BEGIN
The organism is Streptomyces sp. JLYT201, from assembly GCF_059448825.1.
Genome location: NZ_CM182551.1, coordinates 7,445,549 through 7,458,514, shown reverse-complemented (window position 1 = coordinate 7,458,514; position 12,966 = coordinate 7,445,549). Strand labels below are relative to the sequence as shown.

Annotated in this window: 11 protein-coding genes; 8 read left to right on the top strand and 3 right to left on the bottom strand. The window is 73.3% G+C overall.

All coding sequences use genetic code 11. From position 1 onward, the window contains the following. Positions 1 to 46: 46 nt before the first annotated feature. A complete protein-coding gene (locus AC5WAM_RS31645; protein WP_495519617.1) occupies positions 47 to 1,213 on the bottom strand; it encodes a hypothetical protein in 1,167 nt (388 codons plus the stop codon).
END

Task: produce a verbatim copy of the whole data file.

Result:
The organism is Streptomyces sp. JLYT201, from assembly GCF_059448825.1.
Genome location: NZ_CM182551.1, coordinates 7,445,549 through 7,458,514, shown reverse-complemented (window position 1 = coordinate 7,458,514; position 12,966 = coordinate 7,445,549). Strand labels below are relative to the sequence as shown.

Annotated in this window: 11 protein-coding genes; 8 read left to right on the top strand and 3 right to left on the bottom strand. The window is 73.3% G+C overall.

All coding sequences use genetic code 11. From position 1 onward, the window contains the following. Positions 1 to 46: 46 nt before the first annotated feature. A complete protein-coding gene (locus AC5WAM_RS31645; protein WP_495519617.1) occupies positions 47 to 1,213 on the bottom strand; it encodes a hypothetical protein in 1,167 nt (388 codons plus the stop codon).